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Anderson v. State

United States District Court, D. South Dakota, Southern Division

October 16, 2019

DONALD LOREN ANDERSON, Plaintiff,
v.
STATE OF SOUTH DAKOTA, DEPT. OF CORRECTIONS, CHRISTIE NOEM, GOVERNOR OF SOUTH DAKOTA IN HER OFFICIAL CAPACITY; DARRIN YOUNG, WARDEN AT SOUTH DAKOTA STATE PRISON IN HIS OFFICIAL CAPACITY; KELLY TJEERDSMA, UNIT COORDINATOR AT MIKE DURFEE STATE PRISON IN HIS OFFICIAL CAPACTIY; TE ARCHAMBEAU, UNIT MANAGER AT MIKE DURFEE STATE PRISON IN HIS OFFICIAL CAPACITY; ALEXANDRO REYES, ASSOCIATE WARDEN AT MIKE DURFEE STATE PRISON IN HIS OFFICIAL CAPACITY; TOM GILCHRIST, IN HIS OFFICIAL CAPACITY; JOHN DOE, IN HIS OFFICIAL CAPACITY; DEB EILERS, UNIT COORDINATOR AT MIKE DURFEE STATE PRISON IN HER OFFICIAL CAPACITY; AND SOUTH DAKOTA STATE PENNITENTIARY, Defendants.

          1915A SCREENING AND ORDER DISMISSING CASE

          KAREN E. SCHREIER UNITED STATES DISTRICT JUDGE

         Plaintiff, Donald Loren Anderson, filed a pro se civil rights lawsuit under 42 U.S.C. § 1983. Docket 5. Anderson alleges violations of the Eighth Amendment and the Due Process Clause of the Fourteenth Amendment. Id. at 6-8. Anderson paid his full filing fee on June 21, 2019. He also filed a motion for directed verdict. Docket 6.

         FACTUAL BACKGROUND

         The facts as alleged in the complaint are: Anderson has been lied to and has been subjected to harassment so he would admit his guilt. Docket 5 at 6. Anderson claims he was denied due process and is suffering from the loss of income and has lost all faith in the justice system and America. Id.

         Anderson claims he has been subjected to cruel and unusual punishment when the defendants transferred him to facilities that are “not handicapped accessible.” Id. at 7. Anderson fears for his life and is suffering physically and mentally. Id.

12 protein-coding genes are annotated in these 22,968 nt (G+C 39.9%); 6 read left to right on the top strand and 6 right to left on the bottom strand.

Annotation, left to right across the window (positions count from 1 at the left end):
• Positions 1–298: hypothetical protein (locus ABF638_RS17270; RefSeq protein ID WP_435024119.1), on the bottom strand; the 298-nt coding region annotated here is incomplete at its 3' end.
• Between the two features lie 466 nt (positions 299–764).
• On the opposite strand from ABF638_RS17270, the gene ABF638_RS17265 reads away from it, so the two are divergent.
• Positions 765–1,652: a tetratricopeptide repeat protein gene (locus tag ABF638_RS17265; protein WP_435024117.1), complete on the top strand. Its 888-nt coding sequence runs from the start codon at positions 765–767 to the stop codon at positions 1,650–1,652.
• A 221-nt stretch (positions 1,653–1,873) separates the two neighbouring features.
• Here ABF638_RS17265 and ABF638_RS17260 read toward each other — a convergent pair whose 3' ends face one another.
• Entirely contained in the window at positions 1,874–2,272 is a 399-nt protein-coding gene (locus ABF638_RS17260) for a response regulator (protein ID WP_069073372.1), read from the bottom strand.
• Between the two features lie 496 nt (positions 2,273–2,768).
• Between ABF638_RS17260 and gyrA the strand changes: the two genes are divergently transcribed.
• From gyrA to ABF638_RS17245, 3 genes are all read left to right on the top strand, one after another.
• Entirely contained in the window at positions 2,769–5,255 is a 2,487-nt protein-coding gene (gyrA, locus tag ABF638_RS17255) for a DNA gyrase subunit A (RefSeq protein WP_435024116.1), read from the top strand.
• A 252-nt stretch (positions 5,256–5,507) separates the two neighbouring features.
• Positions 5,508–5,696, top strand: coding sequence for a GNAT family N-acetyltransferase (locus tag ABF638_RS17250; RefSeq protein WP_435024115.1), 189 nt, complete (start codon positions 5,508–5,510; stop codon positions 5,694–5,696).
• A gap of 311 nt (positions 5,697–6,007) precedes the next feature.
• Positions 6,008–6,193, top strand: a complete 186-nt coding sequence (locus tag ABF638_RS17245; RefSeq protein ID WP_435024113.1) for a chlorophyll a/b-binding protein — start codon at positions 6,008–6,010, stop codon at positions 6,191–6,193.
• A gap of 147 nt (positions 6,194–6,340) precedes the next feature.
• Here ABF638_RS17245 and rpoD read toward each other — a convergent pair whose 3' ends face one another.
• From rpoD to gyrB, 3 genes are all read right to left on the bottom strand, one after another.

Anderson asks for ten million dollars for his pain, suffering, and loss of income. Id. at 9. He asks for an additional ten million dollars for “pain and suffering” and these awards should be given “so the voters and taxpayers will scream for a change at this prison.” Id. Anderson requests that the “Stop or Sump program be shut down” and claims this program is used to violate civil rights. Id. Anderson urges that “Federal Funds be cut off to [the] state of South Dakota, as this state does not believe in civil rights[.]” Id. All defendants in this action are sued in their official capacities only. Id. at 2-4.

         LEGAL STANDARD

         The court must assume as true all facts well pleaded in the complaint. Estate of Rosenberg v. Crandell, 56 F.3d 35, 36 (8th Cir. 1995). Civil rights and pro se complaints must be liberally construed. Erickson v. Pardus, 551 U.S. 89, 94 (2007); Bediako v. Stein Mart, Inc., 354 F.3d 835, 839 (8th Cir. 2004). Even with this construction, “a pro se complaint must contain specific facts supporting its conclusions.” Martin v. Sargent, 780 F.2d 1334, 1337 (8th Cir. 1985); see also Ellis v. City of Minneapolis, 518 Fed.Appx. 502, 504 (8th Cir. 2013). Civil rights complaints cannot be merely conclusory. Davis v. Hall, 992 F.2d 151, 152 (8th Cir. 1993); Parker v. Porter, 221 Fed.Appx. 481, 482 (8th Cir. 2007).